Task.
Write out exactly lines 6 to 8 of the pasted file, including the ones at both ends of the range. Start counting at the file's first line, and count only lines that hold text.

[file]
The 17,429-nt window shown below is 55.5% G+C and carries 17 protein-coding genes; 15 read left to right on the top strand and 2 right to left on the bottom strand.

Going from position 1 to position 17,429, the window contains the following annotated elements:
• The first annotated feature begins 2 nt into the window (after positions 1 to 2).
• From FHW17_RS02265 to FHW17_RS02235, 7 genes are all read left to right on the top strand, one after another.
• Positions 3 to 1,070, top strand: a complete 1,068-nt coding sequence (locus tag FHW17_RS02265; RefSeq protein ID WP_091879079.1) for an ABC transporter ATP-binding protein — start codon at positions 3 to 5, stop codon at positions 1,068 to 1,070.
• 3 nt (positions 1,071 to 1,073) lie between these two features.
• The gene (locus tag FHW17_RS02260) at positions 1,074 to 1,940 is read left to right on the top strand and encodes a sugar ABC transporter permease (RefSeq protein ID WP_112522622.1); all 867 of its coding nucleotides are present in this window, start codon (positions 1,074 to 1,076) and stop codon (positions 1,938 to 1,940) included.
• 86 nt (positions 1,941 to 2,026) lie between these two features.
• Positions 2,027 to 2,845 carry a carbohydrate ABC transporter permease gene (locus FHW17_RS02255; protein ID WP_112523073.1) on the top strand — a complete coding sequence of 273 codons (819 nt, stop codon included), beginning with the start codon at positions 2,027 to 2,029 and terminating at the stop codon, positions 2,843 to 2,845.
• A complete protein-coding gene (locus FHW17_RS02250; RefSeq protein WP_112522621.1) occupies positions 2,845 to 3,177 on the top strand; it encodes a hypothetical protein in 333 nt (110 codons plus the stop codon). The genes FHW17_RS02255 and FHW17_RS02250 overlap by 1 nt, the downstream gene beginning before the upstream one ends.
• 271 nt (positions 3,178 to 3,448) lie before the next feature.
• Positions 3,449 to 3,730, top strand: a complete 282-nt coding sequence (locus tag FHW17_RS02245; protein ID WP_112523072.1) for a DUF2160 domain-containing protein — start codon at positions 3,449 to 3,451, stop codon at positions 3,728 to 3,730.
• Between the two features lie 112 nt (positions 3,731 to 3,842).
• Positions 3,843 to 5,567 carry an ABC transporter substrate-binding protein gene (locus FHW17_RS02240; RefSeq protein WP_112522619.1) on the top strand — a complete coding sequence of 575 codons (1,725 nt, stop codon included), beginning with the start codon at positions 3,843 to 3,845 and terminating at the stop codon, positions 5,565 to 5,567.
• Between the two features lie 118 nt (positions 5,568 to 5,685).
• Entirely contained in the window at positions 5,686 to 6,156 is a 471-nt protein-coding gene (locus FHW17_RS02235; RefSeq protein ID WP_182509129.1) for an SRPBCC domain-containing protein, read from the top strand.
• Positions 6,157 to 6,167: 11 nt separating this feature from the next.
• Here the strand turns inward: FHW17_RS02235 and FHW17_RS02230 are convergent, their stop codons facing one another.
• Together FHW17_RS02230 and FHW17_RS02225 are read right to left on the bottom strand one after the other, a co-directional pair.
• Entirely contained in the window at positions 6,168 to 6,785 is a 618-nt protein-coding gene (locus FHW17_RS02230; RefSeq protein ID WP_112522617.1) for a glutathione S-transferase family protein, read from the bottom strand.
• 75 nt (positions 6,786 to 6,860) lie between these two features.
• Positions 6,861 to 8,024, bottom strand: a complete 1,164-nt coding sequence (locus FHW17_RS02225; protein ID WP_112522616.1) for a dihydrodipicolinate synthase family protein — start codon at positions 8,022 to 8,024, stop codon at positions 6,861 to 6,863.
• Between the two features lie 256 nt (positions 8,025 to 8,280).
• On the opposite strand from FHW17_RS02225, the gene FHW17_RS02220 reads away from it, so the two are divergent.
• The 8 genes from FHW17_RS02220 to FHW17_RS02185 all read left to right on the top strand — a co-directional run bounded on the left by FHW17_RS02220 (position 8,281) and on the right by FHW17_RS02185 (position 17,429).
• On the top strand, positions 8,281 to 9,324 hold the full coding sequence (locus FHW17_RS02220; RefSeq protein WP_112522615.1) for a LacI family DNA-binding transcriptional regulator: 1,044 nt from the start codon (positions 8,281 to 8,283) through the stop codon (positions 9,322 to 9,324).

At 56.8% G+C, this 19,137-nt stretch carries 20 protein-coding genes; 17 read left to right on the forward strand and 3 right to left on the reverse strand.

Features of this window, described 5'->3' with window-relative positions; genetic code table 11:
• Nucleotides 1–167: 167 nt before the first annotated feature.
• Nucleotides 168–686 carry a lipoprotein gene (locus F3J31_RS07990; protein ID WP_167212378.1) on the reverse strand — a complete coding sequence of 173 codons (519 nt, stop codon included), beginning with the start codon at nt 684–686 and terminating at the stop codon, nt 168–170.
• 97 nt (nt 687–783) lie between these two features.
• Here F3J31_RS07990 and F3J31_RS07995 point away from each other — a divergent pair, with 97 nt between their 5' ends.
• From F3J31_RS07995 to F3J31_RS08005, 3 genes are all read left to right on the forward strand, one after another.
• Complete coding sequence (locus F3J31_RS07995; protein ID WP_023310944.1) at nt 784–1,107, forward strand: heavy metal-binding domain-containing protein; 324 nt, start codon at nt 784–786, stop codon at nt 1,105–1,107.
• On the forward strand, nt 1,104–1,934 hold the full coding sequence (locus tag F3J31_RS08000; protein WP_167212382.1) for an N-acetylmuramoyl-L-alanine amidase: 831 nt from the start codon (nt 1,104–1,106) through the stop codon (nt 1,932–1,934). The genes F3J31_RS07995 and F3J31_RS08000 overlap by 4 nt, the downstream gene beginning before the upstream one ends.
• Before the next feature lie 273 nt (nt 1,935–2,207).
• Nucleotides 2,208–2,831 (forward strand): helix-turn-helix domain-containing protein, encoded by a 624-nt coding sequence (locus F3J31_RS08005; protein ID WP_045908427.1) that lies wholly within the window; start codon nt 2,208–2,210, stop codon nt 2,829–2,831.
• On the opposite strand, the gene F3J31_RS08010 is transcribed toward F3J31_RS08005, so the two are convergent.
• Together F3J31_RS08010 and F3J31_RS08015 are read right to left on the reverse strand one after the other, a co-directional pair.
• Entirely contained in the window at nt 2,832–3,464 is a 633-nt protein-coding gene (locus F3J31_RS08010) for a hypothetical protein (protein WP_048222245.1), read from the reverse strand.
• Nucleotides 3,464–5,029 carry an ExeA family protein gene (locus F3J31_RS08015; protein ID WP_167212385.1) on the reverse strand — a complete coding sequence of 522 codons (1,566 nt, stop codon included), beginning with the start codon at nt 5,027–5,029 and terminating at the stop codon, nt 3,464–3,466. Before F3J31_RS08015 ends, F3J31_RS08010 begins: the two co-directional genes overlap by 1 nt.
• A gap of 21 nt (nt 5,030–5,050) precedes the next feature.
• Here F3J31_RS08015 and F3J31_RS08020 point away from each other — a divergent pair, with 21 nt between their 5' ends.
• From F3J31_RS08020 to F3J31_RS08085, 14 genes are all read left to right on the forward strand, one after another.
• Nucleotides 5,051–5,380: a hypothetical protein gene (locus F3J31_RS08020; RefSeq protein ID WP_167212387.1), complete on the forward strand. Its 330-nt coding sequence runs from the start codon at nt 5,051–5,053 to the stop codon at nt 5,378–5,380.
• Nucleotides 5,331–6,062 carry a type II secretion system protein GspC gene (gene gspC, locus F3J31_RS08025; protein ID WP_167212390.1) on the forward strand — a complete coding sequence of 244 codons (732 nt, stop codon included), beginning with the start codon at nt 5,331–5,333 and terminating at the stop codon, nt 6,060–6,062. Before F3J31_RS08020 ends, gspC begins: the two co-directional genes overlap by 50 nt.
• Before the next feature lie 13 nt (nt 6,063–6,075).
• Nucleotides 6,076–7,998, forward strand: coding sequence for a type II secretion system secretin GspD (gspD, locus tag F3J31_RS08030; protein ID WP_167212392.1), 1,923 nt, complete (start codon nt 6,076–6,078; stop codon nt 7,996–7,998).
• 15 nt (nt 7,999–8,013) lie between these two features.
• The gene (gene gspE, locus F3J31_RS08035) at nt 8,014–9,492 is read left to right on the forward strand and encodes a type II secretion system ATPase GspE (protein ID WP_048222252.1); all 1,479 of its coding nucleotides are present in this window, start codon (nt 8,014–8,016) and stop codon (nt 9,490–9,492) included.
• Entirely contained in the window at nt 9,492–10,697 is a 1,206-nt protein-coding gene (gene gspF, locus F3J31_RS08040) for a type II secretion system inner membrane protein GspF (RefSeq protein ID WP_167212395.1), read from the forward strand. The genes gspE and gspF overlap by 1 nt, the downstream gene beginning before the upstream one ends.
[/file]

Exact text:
• 3 nt (positions 1,071 to 1,073) lie between these two features.
• The gene (locus tag FHW17_RS02260) at positions 1,074 to 1,940 is read left to right on the top strand and encodes a sugar ABC transporter permease (RefSeq protein ID WP_112522622.1); all 867 of its coding nucleotides are present in this window, start codon (positions 1,074 to 1,076) and stop codon (positions 1,938 to 1,940) included.
• 86 nt (positions 1,941 to 2,026) lie between these two features.